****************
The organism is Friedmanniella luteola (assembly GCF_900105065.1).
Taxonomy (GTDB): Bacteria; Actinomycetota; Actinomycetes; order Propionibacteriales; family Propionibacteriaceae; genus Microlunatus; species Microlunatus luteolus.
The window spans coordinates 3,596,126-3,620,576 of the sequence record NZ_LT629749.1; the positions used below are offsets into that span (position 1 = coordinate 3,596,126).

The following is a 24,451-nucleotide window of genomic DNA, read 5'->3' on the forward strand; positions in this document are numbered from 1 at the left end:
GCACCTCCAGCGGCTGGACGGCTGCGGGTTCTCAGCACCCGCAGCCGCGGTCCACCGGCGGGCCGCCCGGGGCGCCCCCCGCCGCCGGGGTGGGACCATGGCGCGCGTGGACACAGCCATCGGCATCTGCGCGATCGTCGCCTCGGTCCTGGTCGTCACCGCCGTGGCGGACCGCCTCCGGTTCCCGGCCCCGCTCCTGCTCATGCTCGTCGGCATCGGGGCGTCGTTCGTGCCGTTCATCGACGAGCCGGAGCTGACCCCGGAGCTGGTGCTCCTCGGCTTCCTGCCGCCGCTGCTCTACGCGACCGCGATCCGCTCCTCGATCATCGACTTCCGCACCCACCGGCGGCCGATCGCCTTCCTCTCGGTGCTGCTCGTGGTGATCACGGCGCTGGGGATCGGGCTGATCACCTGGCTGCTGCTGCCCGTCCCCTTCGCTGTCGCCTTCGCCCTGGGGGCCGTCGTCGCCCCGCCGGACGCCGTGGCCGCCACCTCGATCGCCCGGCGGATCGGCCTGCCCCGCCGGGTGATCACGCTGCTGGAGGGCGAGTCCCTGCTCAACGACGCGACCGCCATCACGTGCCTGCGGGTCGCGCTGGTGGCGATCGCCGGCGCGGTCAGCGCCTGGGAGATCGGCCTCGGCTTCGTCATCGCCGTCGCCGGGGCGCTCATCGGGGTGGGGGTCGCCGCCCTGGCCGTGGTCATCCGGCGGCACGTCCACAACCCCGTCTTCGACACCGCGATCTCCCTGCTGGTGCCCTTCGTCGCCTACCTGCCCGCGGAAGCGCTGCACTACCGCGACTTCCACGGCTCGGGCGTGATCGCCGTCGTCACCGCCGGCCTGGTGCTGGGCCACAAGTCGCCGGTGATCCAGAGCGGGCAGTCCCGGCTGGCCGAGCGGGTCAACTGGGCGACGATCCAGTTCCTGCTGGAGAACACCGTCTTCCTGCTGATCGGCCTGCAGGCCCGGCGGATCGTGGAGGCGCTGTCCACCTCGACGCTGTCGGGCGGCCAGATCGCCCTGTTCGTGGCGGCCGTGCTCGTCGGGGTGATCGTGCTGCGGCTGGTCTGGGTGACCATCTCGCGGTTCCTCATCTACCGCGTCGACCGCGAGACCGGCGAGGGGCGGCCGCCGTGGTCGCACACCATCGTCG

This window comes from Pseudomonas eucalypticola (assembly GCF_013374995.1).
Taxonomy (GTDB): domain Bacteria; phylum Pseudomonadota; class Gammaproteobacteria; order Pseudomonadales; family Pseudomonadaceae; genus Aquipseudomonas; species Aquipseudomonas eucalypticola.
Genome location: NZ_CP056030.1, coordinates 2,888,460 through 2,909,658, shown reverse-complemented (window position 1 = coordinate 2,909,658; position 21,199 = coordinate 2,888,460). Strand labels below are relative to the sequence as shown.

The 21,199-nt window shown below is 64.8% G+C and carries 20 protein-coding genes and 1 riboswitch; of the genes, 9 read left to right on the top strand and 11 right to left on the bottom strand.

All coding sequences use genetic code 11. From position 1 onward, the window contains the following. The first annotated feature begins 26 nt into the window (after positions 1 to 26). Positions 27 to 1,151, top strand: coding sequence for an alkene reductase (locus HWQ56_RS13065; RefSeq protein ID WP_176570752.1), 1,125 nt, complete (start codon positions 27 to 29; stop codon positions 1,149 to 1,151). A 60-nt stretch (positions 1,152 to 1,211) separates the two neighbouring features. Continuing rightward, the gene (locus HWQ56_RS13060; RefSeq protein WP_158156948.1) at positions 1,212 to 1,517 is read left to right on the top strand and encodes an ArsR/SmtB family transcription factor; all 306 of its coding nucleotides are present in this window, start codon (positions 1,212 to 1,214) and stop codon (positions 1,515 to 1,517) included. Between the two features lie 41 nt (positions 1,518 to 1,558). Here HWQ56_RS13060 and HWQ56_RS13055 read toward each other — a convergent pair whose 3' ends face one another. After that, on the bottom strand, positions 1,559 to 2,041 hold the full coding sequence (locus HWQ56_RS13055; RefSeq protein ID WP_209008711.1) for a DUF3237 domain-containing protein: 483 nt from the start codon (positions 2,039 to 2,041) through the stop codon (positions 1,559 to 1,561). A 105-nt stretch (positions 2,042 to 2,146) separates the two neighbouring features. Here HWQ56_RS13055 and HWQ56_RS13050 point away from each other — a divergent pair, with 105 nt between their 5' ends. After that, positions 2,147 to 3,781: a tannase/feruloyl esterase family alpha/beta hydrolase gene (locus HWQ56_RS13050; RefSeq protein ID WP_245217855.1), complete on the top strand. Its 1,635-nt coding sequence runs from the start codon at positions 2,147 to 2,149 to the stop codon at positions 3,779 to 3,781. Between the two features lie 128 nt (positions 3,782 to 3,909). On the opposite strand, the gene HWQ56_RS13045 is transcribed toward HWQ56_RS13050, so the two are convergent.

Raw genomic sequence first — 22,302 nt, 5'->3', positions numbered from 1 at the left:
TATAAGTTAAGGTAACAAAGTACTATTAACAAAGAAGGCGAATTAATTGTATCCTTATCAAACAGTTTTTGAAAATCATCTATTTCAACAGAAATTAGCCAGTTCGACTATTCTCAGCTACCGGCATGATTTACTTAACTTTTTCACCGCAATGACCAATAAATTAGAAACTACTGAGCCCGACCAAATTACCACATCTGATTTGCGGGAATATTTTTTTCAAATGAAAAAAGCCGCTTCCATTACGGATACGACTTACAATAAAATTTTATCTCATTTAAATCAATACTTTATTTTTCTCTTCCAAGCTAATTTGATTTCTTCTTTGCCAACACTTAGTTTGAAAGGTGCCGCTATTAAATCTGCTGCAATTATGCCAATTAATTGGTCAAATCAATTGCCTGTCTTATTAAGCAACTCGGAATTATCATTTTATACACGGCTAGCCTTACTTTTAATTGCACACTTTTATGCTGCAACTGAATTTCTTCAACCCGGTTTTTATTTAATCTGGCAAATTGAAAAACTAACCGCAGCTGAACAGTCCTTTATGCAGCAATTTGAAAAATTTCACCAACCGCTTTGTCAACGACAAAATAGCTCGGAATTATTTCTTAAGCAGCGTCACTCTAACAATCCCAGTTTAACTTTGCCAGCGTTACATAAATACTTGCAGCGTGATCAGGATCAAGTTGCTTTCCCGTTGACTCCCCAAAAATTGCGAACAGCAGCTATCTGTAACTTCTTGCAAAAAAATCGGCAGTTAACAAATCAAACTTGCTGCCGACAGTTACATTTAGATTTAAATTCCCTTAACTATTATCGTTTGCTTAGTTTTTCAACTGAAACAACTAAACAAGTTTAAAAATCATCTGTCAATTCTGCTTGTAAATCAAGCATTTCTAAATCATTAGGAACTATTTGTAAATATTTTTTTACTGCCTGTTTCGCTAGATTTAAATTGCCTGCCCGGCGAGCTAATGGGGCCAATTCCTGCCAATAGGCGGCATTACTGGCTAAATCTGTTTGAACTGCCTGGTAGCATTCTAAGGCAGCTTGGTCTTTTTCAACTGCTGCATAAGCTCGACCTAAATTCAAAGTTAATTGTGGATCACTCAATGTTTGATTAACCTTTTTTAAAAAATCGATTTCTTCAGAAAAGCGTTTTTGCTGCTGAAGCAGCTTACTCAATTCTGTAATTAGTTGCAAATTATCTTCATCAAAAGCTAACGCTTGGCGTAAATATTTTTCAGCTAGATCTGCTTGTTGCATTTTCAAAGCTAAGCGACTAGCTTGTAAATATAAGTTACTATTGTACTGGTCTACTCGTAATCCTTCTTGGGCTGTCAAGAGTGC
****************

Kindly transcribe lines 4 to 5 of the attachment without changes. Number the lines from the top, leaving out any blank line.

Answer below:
The following is a 24,451-nucleotide window of genomic DNA, read 5'->3' on the forward strand; positions in this document are numbered from 1 at the left end:
GCACCTCCAGCGGCTGGACGGCTGCGGGTTCTCAGCACCCGCAGCCGCGGTCCACCGGCGGGCCGCCCGGGGCGCCCCCCGCCGCCGGGGTGGGACCATGGCGCGCGTGGACACAGCCATCGGCATCTGCGCGATCGTCGCCTCGGTCCTGGTCGTCACCGCCGTGGCGGACCGCCTCCGGTTCCCGGCCCCGCTCCTGCTCATGCTCGTCGGCATCGGGGCGTCGTTCGTGCCGTTCATCGACGAGCCGGAGCTGACCCCGGAGCTGGTGCTCCTCGGCTTCCTGCCGCCGCTGCTCTACGCGACCGCGATCCGCTCCTCGATCATCGACTTCCGCACCCACCGGCGGCCGATCGCCTTCCTCTCGGTGCTGCTCGTGGTGATCACGGCGCTGGGGATCGGGCTGATCACCTGGCTGCTGCTGCCCGTCCCCTTCGCTGTCGCCTTCGCCCTGGGGGCCGTCGTCGCCCCGCCGGACGCCGTGGCCGCCACCTCGATCGCCCGGCGGATCGGCCTGCCCCGCCGGGTGATCACGCTGCTGGAGGGCGAGTCCCTGCTCAACGACGCGACCGCCATCACGTGCCTGCGGGTCGCGCTGGTGGCGATCGCCGGCGCGGTCAGCGCCTGGGAGATCGGCCTCGGCTTCGTCATCGCCGTCGCCGGGGCGCTCATCGGGGTGGGGGTCGCCGCCCTGGCCGTGGTCATCCGGCGGCACGTCCACAACCCCGTCTTCGACACCGCGATCTCCCTGCTGGTGCCCTTCGTCGCCTACCTGCCCGCGGAAGCGCTGCACTACCGCGACTTCCACGGCTCGGGCGTGATCGCCGTCGTCACCGCCGGCCTGGTGCTGGGCCACAAGTCGCCGGTGATCCAGAGCGGGCAGTCCCGGCTGGCCGAGCGGGTCAACTGGGCGACGATCCAGTTCCTGCTGGAGAACACCGTCTTCCTGCTGATCGGCCTGCAGGCCCGGCGGATCGTGGAGGCGCTGTCCACCTCGACGCTGTCGGGCGGCCAGATCGCCCTGTTCGTGGCGGCCGTGCTCGTCGGGGTGATCGTGCTGCGGCTGGTCTGGGTGACCATCTCGCGGTTCCTCATCTACCGCGTCGACCGCGAGACCGGCGAGGGGCGGCCGCCGTGGTCGCACACCATCGTCG